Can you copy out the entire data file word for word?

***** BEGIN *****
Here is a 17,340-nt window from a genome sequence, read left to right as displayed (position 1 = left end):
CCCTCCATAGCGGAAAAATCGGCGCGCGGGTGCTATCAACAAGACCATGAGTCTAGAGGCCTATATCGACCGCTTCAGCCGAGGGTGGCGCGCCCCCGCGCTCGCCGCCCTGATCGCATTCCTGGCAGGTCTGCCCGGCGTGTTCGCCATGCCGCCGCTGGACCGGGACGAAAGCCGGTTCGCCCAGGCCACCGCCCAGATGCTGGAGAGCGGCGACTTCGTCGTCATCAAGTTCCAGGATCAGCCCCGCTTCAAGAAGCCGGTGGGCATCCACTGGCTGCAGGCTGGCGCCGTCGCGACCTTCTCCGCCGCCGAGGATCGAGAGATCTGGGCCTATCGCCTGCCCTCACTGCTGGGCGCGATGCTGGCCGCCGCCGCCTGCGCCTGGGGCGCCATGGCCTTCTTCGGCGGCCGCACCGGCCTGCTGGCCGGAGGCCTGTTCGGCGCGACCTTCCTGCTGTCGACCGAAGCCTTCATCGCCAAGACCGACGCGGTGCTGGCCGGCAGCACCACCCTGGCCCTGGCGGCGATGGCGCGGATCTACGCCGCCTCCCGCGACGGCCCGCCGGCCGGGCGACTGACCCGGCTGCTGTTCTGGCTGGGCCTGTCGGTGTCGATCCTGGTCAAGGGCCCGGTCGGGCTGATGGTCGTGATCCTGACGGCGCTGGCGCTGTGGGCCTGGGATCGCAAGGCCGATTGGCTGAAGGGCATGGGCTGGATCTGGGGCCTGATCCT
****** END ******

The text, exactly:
Here is a 17,340-nt window from a genome sequence, read left to right as displayed (position 1 = left end):
CCCTCCATAGCGGAAAAATCGGCGCGCGGGTGCTATCAACAAGACCATGAGTCTAGAGGCCTATATCGACCGCTTCAGCCGAGGGTGGCGCGCCCCCGCGCTCGCCGCCCTGATCGCATTCCTGGCAGGTCTGCCCGGCGTGTTCGCCATGCCGCCGCTGGACCGGGACGAAAGCCGGTTCGCCCAGGCCACCGCCCAGATGCTGGAGAGCGGCGACTTCGTCGTCATCAAGTTCCAGGATCAGCCCCGCTTCAAGAAGCCGGTGGGCATCCACTGGCTGCAGGCTGGCGCCGTCGCGACCTTCTCCGCCGCCGAGGATCGAGAGATCTGGGCCTATCGCCTGCCCTCACTGCTGGGCGCGATGCTGGCCGCCGCCGCCTGCGCCTGGGGCGCCATGGCCTTCTTCGGCGGCCGCACCGGCCTGCTGGCCGGAGGCCTGTTCGGCGCGACCTTCCTGCTGTCGACCGAAGCCTTCATCGCCAAGACCGACGCGGTGCTGGCCGGCAGCACCACCCTGGCCCTGGCGGCGATGGCGCGGATCTACGCCGCCTCCCGCGACGGCCCGCCGGCCGGGCGACTGACCCGGCTGCTGTTCTGGCTGGGCCTGTCGGTGTCGATCCTGGTCAAGGGCCCGGTCGGGCTGATGGTCGTGATCCTGACGGCGCTGGCGCTGTGGGCCTGGGATCGCAAGGCCGATTGGCTGAAGGGCATGGGCTGGATCTGGGGCCTGATCCT